14. McMichael Ch5 "Demise of the Third World"
15. George, ‘How Poor Develop the Rich' (p. 207 213)
Africa: The Rise of Nationalism and The Legacy
Debt Crisis and the rise of Global institutions
16. Hanlon "Debt and Development" (Haslam Ch. 14)
17. Gwynne, S.C. 1983 "Adventures in the Loan Trade"
18. Taylor "International Financial Institutions" (Haslam Ch. 9)
19. McMichael Ch6 "Instituting the Globalization Project"
Life and Debt
Globalization TNC Capital Mobility, Labor Mobility and the Third World.
20. Haslam "Multinational Corporations" (Haslam Ch. 11)
21. McMichael Ch7 "The Globalization Project in Practice"
22. Barndt (2008)"On the Move for Food: Truckers and Transnational Migrants" (p. 186-203)
The Problems Of Canadian Democracy and Capitalism
23. Linda McQuaig, "The Cult of Impotence"
24. Valpy, "The foreign Policy Myth"
25. Engler, “The Black Book of Canadian Foreign Policy” 4-21and 98-103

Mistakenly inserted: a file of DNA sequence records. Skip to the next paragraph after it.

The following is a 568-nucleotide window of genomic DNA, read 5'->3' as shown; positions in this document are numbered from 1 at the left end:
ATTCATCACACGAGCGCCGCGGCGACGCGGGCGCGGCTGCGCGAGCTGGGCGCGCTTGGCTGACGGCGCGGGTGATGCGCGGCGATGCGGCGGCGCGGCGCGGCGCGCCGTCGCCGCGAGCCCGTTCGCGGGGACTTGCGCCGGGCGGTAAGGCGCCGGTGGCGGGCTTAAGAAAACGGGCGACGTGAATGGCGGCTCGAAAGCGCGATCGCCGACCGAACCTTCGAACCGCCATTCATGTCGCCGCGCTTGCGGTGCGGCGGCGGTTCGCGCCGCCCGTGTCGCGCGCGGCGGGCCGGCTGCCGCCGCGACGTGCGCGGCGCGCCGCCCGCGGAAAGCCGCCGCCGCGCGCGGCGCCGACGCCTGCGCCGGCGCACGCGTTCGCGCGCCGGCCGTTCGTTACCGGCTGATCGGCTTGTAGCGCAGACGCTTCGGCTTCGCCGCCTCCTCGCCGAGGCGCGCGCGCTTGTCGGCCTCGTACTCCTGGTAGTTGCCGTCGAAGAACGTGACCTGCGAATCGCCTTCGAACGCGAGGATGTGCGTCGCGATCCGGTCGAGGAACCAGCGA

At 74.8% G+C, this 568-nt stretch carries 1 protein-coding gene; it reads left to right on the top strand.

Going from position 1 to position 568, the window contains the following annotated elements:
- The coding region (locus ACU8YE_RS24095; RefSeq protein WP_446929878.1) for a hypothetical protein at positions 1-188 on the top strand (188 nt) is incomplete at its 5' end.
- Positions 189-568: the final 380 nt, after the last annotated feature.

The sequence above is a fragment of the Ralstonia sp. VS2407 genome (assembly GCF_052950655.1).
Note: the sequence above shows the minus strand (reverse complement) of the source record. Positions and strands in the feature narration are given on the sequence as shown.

26. Stephen Brown, "CIDA under the Gun" pp. 172-207
Under Rich Earth
Development Assistance, NGOs and the Evolution of Canadian Foreign Aid Policy
27. Brown "National Development Agencies and Bilateral Aid" (Haslam Ch. 8)
28. Smillie "Foreign Aid and Canadian Purpose"
29. M Kane "Canada and Africa"
The Skeptics' Journey
Indigenous People and Development
(The fourth world)
30. T. Gordon, "Canadian Capitalism and dispossession of Indigenous peoples"
31. J. Corntassel, "To be Ungovernable"
32. Rutherford and Maracle “Red Power Legacies and Lives”
33. Radcliffe and Laurie 2006 "Culture and Development: taking culture seriously in development for Andean indigenous people"
We Have Such Things at Home
The Ballad of Crowfoot
Where do we go from here?
34. Cameron and A. Haanstra, "Development Made Sexy"
35. McMichael Ch. 9 "Development For What"
36. Peet and Hartwick, "Critical Modernism, Radical Democracy, Development" (p. 195-210)
Nature of Things: Accidental Revolution Part 1
Textbooks and Materials